Do you have a formal employee recognition program in place? Do you think it´s a sound strategy for furthering company values and objectives? Pats on the back and thank-you´s are essential, but are they enough to sustain an employee´s motivation?
Giving our rewards for a job well done sends out lots of positive messages. In addition to the person receiving an award or kudos or whatever you´re also telling the rest of the staff how you value good work.
Last year, a survey published by WorldatWork and the National Association for Employee Recognition (NAER), found that employee recognition is still an important human resources strategy. Out of those surveyed, 89 percent use recognition programs-60 percent have written strategies and 95 percent indicated that the programs are directly linked to their organizational goals. Some programs are more formal than others, which tend to be more spontaneous. Here´s the breakout of the most common types of recognition:
"?¢ 89%–length of service
"?¢ 87%–"above and beyond" performance
"?¢ 51%–sales performance
"?¢ 41%–useful employee suggestions
"?¢ 35%–employee of the year, month, etc.
If you´re thinking of ways you can recognize your employees, the items above should give you a fairly good starting point. And if you´re still giving out turkeys and pies in November, you might want to reconsider your efforts. People want to be valued (how many times have I said that in the last several months?); people want to feel as if the contributions they make mean something; people want to be part of something big like helping their company achieve its goals and objectives. If employees are successfully impacting the company´s bottom line, then you´re doing something right. Actually, you´re achieving two things: you´re furthering your organization´s business strategy and making people feel pretty good about it. Reinforcing your company´s values with recognition programs is a positive way to influence employees. It might seem contrived, hokey, whatever. But it works.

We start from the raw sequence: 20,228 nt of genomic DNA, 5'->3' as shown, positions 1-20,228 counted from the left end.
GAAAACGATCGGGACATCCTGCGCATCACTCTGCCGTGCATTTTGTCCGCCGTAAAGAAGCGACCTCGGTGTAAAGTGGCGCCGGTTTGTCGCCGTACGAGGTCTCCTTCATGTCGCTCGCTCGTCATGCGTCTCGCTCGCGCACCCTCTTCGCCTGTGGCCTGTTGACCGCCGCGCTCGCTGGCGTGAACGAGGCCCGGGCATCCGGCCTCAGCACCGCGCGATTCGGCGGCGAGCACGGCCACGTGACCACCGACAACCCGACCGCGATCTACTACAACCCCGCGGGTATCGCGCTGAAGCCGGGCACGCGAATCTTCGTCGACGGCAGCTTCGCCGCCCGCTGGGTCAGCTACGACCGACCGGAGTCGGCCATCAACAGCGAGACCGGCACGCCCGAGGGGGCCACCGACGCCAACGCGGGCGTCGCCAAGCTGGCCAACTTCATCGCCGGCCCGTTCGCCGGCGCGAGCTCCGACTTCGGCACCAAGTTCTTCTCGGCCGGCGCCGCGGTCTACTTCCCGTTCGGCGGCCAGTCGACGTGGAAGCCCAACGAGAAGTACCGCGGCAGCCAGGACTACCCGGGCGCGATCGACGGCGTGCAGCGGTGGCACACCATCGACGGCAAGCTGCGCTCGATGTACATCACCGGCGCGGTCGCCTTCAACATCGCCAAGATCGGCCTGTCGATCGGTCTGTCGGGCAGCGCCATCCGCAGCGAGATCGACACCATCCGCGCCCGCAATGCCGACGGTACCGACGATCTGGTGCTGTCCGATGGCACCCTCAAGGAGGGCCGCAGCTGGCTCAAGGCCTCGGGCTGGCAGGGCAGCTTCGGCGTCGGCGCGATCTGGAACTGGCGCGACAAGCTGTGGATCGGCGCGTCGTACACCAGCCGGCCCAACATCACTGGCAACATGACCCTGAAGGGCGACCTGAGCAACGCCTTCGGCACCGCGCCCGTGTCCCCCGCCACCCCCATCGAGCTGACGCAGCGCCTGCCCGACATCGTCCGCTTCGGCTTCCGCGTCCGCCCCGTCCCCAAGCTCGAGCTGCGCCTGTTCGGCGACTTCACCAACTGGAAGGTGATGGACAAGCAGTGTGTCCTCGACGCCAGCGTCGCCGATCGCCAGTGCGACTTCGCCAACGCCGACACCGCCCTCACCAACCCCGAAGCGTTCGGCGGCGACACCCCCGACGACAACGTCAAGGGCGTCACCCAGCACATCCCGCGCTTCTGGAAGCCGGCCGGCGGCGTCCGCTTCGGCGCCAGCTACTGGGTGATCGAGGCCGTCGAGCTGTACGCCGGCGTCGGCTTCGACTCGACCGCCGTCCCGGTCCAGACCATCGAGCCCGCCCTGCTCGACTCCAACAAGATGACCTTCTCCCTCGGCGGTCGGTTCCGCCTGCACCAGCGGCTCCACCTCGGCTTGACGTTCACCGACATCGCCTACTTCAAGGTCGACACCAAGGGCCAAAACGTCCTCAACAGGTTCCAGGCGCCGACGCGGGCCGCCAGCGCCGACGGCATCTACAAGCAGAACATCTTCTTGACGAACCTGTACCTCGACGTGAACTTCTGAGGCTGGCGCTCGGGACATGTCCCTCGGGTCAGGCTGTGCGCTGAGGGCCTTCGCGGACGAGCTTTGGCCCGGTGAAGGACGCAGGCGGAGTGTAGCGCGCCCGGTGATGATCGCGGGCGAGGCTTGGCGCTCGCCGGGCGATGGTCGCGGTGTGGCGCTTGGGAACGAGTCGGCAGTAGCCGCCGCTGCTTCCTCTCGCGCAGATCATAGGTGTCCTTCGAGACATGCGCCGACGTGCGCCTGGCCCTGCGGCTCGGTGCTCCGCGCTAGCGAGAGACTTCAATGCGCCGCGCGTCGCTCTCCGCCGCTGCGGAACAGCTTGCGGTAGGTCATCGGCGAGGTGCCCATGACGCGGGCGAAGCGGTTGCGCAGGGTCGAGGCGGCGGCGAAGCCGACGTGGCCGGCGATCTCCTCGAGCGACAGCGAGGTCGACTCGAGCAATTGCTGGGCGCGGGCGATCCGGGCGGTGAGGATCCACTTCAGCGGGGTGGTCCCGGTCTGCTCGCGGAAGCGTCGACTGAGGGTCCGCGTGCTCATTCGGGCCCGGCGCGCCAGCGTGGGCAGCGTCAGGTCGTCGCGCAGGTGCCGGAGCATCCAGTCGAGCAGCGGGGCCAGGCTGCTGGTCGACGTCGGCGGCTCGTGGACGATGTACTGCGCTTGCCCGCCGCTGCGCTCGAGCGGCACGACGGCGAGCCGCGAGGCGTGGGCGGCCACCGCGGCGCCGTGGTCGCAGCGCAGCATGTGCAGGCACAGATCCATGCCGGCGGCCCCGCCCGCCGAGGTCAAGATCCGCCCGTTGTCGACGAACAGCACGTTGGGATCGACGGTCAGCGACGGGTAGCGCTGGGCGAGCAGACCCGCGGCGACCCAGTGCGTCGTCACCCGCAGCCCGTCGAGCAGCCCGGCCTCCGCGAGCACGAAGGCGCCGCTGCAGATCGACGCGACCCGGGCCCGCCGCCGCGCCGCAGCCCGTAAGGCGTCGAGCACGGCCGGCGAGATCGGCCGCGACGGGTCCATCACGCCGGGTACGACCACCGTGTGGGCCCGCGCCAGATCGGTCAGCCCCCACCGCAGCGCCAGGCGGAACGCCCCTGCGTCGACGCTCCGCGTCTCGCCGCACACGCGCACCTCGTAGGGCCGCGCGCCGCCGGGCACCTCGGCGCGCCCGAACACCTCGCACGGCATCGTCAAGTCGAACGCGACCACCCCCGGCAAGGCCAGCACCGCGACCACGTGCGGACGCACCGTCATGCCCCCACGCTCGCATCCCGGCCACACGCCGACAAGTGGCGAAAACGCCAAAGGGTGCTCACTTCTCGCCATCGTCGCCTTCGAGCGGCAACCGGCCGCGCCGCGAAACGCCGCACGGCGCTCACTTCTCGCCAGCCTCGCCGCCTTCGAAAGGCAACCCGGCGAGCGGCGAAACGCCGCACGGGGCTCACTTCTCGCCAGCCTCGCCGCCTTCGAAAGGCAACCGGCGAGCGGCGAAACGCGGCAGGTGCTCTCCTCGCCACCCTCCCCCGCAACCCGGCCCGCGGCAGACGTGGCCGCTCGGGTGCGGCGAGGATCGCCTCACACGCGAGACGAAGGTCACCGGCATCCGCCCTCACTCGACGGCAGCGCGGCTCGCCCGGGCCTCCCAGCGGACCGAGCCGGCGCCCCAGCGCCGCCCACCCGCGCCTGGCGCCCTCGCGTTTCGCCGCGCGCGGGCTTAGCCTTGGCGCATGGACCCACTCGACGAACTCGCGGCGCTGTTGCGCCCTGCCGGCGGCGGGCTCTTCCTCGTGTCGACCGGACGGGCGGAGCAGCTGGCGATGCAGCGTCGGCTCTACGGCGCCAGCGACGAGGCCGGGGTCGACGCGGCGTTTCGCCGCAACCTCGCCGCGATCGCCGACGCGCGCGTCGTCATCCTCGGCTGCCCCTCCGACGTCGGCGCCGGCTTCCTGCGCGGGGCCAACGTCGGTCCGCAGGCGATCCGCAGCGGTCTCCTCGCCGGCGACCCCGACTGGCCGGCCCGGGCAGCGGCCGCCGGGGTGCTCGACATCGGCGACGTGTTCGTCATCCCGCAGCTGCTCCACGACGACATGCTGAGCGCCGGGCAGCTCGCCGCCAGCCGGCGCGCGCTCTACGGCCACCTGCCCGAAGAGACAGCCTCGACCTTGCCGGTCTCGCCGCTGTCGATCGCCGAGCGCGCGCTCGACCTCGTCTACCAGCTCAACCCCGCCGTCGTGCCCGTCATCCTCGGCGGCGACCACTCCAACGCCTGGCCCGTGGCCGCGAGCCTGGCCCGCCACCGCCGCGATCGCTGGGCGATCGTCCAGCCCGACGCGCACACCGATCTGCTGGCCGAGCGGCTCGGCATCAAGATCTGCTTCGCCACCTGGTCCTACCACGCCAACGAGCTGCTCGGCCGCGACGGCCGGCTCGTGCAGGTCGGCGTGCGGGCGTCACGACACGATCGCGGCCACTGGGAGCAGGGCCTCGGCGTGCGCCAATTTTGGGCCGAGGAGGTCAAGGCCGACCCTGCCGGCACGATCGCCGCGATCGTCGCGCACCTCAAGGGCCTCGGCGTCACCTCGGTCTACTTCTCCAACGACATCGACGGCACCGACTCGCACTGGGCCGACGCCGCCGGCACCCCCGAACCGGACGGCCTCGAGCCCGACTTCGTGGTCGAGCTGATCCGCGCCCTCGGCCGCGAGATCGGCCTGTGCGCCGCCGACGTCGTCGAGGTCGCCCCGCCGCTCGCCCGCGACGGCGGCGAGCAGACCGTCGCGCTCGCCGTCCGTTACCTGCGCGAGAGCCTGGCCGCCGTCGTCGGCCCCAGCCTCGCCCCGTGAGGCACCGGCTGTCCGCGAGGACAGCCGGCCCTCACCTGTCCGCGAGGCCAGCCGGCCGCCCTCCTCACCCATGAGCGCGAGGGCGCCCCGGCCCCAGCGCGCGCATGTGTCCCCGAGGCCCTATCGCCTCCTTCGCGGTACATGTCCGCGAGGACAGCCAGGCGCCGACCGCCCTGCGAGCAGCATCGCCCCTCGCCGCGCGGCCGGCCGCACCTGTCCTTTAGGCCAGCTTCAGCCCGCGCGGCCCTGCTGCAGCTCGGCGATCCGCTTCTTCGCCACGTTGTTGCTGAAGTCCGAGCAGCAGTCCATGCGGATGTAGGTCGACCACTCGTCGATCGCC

However, despite the list above some people believe we need to move away from awards that are linked to years of service and get closer to performance. Just because someone has been able to hang on to a job for years and years doesn´t necessarily mean he or she should get employee of the month. On the other hand, if this person has demonstrated incredible talent over the course of time and many changes, then recognition is essential.
What´s key is that you create a program, a plan really, that has specific goals in and of itself. Know, for example, why you´re putting such a recognition program in place. And remember this too: a good recognition program doesn´t have to break your budget.
Next time: how companies recognize their stars.